Bioethics Blogs

DC Court Allows Guardian to Withdraw Life Support WITHOUT Evidence of Patient Wishes

D.C. Superior Court Judge Russell Canan

The Superior Court of the District of Columbia has issued an innovative order in an end-of-life treatment conflict.

In June 2014, YP suffered cardiac arrest following a drug overdose.  Clinicians later determined that YP’s brain injury was profound and severe.  YP’s daughter and guardian wanted to withdraw life support.  But YP’s siblings from Panama objected.  

The court ruled in favor of the guardian.  This order is interesting, because DC statutes provide that a guardian “shall not have” the power to consent to stopping life-sustaining treatment “unless it appears the incapacitated person would have consented.”  

As the court observes, this statute seems to mandate a substituted judgment standard.  If there is zero evidence the the patient’s wishes (as in this case), then it seems that a guardian may not consent  to stopping life-sustaining treatment.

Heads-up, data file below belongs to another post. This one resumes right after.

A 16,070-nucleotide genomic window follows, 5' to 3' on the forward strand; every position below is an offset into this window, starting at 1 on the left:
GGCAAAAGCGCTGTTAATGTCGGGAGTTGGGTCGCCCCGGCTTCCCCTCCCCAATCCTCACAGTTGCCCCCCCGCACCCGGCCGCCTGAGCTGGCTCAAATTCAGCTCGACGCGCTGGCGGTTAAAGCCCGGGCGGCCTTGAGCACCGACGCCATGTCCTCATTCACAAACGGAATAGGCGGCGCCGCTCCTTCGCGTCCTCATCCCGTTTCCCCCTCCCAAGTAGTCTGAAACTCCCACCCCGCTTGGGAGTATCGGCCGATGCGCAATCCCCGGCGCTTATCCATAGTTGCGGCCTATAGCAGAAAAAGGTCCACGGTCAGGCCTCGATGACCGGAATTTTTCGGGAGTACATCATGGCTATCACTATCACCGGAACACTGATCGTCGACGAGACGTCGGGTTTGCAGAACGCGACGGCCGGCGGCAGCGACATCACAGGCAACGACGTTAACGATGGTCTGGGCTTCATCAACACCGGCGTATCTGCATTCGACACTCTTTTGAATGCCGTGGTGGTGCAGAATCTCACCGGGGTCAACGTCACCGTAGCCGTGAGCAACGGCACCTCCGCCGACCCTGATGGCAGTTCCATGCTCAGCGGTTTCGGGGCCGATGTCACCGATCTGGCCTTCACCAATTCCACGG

The court found this result absurd and instead elected to follow the majority of jurisdictions that permit use of an objective best interest standard when there is insufficient evidence for a decision maker to exercise substituted judgment.

The views, opinions and positions expressed by these authors and blogs are theirs and do not necessarily represent that of the Bioethics Research Library and Kennedy Institute of Ethics or Georgetown University.